Extinction Rebellion protests Bristol Airport's attempt to overturn council’s no-expansion decision

Extinction Rebellion action against the expansion of Bristol Airport.

Extinction Rebellion action against the expansion of Bristol Airport. - Credit: Simon

Activists will take to the streets in Weston from today (Tuesday) on the first day of the legal inquiry into the appeal launched by Bristol Airport.

● This morning, Bristol artist Luke Jerram’s famous artwork Gaia will greet councillors and inspectors as they enter the first morning of the hearing. Onlookers will have a chance to see this stunning replica of the Earth which has toured around the world and will now be displayed outside Weston Town Hall to signify the importance of the decision that will be made.

There will be a 'Flight to Mass Extinction massed die-in' of species at risk of extinction outside the Town Hall at 9.30am.

● On Wednesday from 10am-1pm, a life-sized aeroplane and runway will appear on the beach by the pier. The Greenwash Busters will be sucking up the airport’s greenwash at 11am and 1pm outside Weston Town Hall.

A moving parade of penitents around town will call attention to the sins of the airport from noon to 1pm.

● On Thursday, as the summer holidays begin, a noisy march through town will wake up the inspectors as they leave the Town Hall on the third day of the inquiry from 2-4pm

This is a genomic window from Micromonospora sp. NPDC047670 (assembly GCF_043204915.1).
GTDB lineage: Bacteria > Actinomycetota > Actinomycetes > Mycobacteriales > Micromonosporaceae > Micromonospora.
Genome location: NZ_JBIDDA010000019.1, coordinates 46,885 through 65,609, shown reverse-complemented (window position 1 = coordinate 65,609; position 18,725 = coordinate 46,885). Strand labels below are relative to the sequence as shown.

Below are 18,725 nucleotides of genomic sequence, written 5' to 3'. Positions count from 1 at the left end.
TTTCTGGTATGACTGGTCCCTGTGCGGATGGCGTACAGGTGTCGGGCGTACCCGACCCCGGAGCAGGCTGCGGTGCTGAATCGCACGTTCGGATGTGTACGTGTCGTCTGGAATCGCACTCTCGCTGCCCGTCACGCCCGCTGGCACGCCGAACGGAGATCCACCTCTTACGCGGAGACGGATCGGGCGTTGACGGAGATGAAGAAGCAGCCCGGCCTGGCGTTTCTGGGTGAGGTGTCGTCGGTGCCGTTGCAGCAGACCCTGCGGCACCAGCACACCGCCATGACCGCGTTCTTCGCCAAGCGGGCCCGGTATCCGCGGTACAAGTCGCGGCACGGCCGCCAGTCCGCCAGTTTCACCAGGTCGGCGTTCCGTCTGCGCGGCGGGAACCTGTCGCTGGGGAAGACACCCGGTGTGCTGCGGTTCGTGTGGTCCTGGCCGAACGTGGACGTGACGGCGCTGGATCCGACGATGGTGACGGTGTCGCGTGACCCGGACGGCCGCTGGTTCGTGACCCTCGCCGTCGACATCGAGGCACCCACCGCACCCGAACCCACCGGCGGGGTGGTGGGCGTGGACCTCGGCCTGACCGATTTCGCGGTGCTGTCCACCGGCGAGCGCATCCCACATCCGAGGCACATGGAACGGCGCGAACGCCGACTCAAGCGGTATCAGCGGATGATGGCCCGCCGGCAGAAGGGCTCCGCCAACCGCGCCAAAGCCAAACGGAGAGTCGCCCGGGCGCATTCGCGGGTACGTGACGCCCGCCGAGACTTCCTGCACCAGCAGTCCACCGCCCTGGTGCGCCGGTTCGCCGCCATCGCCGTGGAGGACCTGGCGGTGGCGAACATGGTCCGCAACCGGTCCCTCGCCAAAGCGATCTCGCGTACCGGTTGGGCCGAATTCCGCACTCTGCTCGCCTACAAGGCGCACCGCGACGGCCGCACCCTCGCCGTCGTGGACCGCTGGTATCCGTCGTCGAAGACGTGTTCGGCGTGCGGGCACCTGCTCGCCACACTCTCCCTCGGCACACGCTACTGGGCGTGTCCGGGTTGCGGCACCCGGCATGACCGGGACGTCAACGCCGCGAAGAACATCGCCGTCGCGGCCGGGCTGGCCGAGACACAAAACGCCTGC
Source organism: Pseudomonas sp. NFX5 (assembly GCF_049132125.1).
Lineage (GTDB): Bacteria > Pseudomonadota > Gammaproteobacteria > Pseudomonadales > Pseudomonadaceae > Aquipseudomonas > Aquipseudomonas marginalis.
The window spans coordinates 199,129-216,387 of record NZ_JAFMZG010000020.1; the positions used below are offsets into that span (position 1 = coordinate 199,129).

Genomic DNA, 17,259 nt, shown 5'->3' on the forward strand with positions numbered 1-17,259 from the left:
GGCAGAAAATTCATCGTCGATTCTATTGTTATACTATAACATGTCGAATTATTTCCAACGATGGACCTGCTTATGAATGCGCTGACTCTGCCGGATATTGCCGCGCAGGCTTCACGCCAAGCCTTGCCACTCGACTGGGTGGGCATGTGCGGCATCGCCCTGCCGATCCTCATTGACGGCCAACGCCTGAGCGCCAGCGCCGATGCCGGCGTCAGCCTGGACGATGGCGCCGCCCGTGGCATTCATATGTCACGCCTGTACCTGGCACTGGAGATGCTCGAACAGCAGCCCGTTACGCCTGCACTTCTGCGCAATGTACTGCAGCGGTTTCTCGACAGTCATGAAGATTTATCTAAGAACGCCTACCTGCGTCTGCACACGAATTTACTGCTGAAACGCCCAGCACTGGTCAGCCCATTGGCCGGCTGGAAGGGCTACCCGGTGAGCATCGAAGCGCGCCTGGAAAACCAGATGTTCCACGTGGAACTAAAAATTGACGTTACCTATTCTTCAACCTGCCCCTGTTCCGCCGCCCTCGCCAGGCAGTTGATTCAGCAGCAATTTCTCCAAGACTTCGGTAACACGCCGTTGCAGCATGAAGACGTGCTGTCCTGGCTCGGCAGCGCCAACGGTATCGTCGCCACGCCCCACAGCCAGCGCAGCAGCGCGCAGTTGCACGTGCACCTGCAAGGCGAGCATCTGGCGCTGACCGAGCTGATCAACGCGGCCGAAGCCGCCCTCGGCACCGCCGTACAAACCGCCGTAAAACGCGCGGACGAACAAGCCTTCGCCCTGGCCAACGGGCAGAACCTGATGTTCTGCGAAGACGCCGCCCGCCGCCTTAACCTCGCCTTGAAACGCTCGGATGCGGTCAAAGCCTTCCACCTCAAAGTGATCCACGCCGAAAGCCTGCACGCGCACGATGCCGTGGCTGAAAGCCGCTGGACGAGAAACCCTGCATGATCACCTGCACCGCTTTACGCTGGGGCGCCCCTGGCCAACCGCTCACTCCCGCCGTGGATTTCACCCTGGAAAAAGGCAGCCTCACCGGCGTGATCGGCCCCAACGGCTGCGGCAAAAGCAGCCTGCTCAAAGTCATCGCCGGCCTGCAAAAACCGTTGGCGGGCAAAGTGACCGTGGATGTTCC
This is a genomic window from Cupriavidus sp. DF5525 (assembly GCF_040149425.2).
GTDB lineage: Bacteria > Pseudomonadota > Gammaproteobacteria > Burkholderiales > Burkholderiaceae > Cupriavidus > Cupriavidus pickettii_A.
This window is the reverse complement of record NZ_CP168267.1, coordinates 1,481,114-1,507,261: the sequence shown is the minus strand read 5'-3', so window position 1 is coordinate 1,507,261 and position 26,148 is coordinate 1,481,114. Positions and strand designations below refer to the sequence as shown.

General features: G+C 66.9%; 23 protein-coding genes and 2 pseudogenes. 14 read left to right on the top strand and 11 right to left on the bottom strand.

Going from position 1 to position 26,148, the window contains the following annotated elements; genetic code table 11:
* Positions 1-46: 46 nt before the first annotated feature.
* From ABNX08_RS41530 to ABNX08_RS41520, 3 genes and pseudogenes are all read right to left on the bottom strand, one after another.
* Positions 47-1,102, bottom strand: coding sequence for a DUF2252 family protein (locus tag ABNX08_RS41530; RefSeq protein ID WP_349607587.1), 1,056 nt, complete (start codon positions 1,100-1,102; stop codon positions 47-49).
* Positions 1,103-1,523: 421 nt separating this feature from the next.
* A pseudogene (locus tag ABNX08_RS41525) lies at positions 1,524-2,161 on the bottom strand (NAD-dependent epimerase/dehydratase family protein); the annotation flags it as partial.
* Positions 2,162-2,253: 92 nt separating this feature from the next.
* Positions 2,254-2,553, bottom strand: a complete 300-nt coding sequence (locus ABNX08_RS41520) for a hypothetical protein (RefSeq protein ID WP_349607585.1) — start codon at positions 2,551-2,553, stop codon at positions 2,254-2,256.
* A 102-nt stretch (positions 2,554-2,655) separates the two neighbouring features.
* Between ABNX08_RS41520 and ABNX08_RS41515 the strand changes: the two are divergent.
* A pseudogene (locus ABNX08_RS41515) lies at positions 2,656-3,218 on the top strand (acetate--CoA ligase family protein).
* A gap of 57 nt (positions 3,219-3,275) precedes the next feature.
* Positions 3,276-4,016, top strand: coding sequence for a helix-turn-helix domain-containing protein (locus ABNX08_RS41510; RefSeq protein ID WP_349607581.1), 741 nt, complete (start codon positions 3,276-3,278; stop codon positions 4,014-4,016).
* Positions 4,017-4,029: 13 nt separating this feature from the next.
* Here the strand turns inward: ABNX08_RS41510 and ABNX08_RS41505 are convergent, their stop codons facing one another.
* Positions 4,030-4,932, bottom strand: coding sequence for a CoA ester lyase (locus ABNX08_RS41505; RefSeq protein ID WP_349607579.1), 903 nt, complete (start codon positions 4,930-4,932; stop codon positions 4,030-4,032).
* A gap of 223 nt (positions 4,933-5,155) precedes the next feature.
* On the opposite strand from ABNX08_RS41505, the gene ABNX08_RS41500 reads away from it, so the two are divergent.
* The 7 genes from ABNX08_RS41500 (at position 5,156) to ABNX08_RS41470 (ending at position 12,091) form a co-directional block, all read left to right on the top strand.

All actions will be Covid-safe, with participants wearing appropriate PPE and adhering to social distancing guidelines.

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The safety of everyone involved is of primary concern and there will be a designated Covid safety rep for each action to ensure that social distancing is adhered to.

Last year, North Somerset Council voted against the application to expand Bristol Airport’s airport’s capacity.

The airport is owned by Ontario Teachers’ Pension Plan, which also owns part of Birmingham, London City, Copenhagen and Brussels airports.

MORE: Everything you need to know about Bristol Airport's public enquiry.

Bristol Airport has previously stated its aim of being carbon neutral for direct emissions by 2025.

An expanded airport would allow for an extra 23,800 flights a year, including night flights between 1am and 6am, resulting in an additional one million tonnes of carbon emissions, and 10,000 more car movements per day.

Extinction Rebellion activist, Dr Emma Geen, said: “The airport’s claims would be laughable, if they weren’t deadly serious.

“They base that target on only calculating the climate impact of the airport building itself, and its surrounding ground services. The massive climate cost of the flights in and out of the airport are completely ignored.

“They want us to imagine that the climate impact of an airport can be measured against the same criteria as a children’s playground.”

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